Why the World Needs a Grammar Czar

Sometimes it’s good to have a benevolent dictator calling the shots. If you’ve ever been part of a committee or task force trying to resolve a seemingly inconsequential issue, you know where I’m coming from.

Our friends at Wikipedia define a benevolent dictator as “an authoritarian leader [who] exercises absolute political power … but is seen to do so for the benefit of the population as a whole.” That’s who I want making a decision if the alternative is spending two hours arguing with 12 people about the wording of one sentence in a 16-page bylaw.

Grammar is one realm of our lives that could really use a benevolent dictator. Let’s call this position the Grammar Czar. The GC would hand down rulings on ambiguous grammatical rules. The GC’s decisions would be final. All would abide by the GC’s decisions, upon penalty of death. (Okay, maybe just a strongly worded letter from the GC’s office.)

I, for one, would welcome the Grammar Czar’s reign. No more worrying about clients with their countless stylistic idiosyncrasies; we’d all follow the same rules! Life would be so much easier.

So while we wait for someone (President Obama? The UN? God? Adele?) to appoint a Grammar Czar, here are five items we could place on his or her agenda.

1) The Oxford Comma

The mother of all grammatical debates. The Oxford comma (i.e. the final comma in a list of three or more items) divides copyeditors like perhaps no other issue. Omitting the Oxford comma can sometimes cause confusion or misunderstanding (a commonly cited example: “We invited the strippers, JFK and Stalin.”) Some argue, though, that the Oxford comma is extremely overrated and generally a waste of space.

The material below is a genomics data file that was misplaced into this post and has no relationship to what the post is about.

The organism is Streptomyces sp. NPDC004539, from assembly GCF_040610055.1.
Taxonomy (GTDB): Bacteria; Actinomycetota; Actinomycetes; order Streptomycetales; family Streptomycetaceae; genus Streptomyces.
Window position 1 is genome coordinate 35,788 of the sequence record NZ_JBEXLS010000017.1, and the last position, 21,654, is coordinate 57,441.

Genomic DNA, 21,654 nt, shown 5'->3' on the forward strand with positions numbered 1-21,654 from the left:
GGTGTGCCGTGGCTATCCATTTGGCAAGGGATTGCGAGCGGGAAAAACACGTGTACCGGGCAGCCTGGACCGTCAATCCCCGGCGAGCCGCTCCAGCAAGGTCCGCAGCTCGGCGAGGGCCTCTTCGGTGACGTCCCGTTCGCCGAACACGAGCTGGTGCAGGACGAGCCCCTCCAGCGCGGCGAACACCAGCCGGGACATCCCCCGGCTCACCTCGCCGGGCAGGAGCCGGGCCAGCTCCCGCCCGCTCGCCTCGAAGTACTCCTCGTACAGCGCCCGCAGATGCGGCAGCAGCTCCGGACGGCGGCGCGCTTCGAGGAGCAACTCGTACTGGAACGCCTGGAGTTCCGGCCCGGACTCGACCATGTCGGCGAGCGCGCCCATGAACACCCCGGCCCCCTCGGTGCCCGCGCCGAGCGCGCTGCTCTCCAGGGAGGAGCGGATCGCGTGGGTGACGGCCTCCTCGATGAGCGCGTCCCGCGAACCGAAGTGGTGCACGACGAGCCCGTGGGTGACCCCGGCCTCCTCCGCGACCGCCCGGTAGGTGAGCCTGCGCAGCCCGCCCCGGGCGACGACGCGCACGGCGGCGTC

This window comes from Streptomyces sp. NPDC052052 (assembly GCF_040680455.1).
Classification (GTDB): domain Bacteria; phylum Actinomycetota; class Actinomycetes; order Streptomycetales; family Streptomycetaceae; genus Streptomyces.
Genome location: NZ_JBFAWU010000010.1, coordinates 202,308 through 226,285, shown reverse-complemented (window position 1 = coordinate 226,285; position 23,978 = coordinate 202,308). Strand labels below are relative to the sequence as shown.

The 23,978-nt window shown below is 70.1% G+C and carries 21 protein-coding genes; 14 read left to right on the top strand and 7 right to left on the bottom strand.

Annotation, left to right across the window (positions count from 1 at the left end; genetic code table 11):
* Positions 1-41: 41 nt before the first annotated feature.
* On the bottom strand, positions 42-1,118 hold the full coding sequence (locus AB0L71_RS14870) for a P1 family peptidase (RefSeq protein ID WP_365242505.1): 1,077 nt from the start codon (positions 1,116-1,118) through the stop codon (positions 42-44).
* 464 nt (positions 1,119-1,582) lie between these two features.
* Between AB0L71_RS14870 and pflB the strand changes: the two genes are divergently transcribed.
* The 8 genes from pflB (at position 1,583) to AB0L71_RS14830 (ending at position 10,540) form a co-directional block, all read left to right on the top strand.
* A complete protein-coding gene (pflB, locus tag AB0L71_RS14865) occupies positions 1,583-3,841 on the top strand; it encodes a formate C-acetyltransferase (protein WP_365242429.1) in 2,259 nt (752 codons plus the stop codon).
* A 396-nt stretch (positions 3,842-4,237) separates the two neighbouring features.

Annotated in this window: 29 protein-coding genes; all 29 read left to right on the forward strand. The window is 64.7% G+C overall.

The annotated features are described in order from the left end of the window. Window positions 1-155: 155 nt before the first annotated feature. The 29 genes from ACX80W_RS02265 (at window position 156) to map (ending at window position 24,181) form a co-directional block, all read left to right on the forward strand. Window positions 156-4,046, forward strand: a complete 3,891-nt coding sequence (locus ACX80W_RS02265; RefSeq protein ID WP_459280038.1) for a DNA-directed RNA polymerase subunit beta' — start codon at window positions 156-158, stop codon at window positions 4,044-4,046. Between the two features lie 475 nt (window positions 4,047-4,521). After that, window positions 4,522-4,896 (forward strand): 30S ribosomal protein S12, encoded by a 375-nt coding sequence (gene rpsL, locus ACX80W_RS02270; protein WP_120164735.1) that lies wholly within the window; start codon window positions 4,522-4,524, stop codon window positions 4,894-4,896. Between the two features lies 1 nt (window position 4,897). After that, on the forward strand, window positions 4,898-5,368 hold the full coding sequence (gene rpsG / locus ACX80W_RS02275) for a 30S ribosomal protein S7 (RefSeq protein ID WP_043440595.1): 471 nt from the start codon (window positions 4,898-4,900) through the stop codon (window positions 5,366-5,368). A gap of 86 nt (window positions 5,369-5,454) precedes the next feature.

I don’t lean strongly either way (although my bible, The AP Stylebook, is anti-Oxford comma). Let’s just all get on the same page.

2) Em-Dashes and En-Dashes

AP says to use em-dashes (—) to “donate an abrupt change in thought in a sentence or an emphatic pause” and several other instances. En-dashes (–), in contrast, are for referencing a range (e.g. “He ran 12–14 miles each week”).

A few things here:

  • Some people like spaces before and after the em-dash; others don’t.
  • Some people use an en-dash where they should be using an em-dash.
  • It seems like a hyphen would work just fine given the en-dash’s limited uses. Why do we even need an en-dash anyway?

Grammar Czar, we need you on the case.

3) Compound Modifiers

Okay, this is tricky one. If you have two or more words working together to modify a noun, they should be hyphenated — unless an -ly adverb is involved. For example: “fast-rising politician,” but not “highly respected politician.”

But what happens when the list of modifiers gets too long? You may remember Jimmy McMillan and the “Rent Is Too Damn High Party.” Should it actually be the “Rent-Is-Too-Damn-High Party”? Having all those hyphens looks awkward, but those five words are modifying “party.” It’s no wonder copyeditors don’t act with unanimity in cases like these.

4) Job Titles

People are all over the place on this one. Should we capitalize all job titles in all cases? That seems excessive. Somehow we should factor in the level of authority (e.g. Chief Executive Officer vs. junior accountant), but that admittedly can be a gray area.

AP provides direction on this, of course. I won’t get into all the details, but let’s just say it gets confusing. The Grammar Czar would know what to do.

5) More Than vs. Over

For years, AP said that when referring to a quantity of something, “more than” should be used in some cases and “over” in others. (I’ll spare you the explanation.) I always thought that was silly — why make things so hard on us, when both options are meant to convey the same point?

Apparently, AP agreed. In 2014, AP Stylebook editors shocked the world by announcing that “over, as well as more than, is acceptable to indicate greater numerical value.” In some quarters, however, the debate rages on.

A benevolent dictatorship led by my Grammar Czar would restore order to this and all other cases of grammatical dispute. And that’s a good thing, because we don’t want things getting violent.

Do you have an issue you’d like the Grammar Czar to resolve? Let us know below.

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